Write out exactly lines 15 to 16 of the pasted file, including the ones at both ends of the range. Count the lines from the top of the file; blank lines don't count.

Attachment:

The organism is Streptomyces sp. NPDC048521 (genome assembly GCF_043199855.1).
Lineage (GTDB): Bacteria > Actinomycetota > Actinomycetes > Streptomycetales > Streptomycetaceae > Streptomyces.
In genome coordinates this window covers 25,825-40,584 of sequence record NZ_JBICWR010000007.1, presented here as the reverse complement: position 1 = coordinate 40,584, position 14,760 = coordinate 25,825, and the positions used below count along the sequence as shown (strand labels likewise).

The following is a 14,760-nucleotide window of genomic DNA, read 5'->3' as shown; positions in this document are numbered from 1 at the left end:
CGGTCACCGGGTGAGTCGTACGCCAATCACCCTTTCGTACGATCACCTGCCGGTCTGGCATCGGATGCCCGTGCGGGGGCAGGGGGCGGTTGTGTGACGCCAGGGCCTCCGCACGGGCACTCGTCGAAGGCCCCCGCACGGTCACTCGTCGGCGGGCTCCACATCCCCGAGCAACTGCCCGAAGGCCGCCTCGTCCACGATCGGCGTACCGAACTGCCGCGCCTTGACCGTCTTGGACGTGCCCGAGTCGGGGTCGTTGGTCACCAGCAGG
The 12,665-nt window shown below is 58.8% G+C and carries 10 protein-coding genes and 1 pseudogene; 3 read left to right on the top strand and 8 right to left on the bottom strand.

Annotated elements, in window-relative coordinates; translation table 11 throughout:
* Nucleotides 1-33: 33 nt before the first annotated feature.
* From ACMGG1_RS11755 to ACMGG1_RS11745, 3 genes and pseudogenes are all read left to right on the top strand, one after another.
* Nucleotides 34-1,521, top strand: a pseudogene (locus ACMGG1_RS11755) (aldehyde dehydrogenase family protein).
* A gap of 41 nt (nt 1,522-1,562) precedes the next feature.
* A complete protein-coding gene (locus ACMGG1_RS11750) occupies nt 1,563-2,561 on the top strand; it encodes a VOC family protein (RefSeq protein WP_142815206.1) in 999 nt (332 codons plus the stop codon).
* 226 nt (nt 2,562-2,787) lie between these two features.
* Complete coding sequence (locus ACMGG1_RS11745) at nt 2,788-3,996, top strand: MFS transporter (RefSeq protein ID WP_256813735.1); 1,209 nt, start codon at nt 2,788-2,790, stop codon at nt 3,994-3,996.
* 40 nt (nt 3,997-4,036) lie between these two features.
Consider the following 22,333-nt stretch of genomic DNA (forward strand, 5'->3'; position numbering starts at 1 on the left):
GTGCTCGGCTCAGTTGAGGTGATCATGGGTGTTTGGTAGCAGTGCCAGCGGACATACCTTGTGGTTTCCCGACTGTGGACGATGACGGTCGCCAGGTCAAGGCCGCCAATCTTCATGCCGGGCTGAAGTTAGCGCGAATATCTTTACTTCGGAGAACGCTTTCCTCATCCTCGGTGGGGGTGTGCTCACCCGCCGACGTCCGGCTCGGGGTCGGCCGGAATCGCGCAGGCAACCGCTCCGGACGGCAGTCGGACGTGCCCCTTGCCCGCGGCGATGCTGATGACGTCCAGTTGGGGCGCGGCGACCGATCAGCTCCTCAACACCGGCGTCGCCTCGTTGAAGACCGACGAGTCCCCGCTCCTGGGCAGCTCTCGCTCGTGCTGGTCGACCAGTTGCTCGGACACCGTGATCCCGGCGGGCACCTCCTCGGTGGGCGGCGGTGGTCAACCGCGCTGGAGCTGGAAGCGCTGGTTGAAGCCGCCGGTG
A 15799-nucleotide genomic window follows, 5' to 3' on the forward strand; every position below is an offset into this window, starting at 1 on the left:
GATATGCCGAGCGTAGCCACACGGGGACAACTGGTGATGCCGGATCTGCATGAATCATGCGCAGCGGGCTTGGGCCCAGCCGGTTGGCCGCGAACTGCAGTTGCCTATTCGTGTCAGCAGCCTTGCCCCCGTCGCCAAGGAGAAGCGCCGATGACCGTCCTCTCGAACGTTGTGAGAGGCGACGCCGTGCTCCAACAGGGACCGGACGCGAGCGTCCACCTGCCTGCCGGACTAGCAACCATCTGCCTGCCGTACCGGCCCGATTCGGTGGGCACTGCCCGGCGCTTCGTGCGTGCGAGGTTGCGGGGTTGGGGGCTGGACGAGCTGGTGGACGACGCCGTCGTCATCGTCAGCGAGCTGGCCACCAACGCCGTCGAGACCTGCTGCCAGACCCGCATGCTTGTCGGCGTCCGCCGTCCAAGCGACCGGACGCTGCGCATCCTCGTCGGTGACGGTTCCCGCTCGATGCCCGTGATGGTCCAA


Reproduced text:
* 40 nt (nt 3,997-4,036) lie between these two features.
Consider the following 22,333-nt stretch of genomic DNA (forward strand, 5'->3'; position numbering starts at 1 on the left):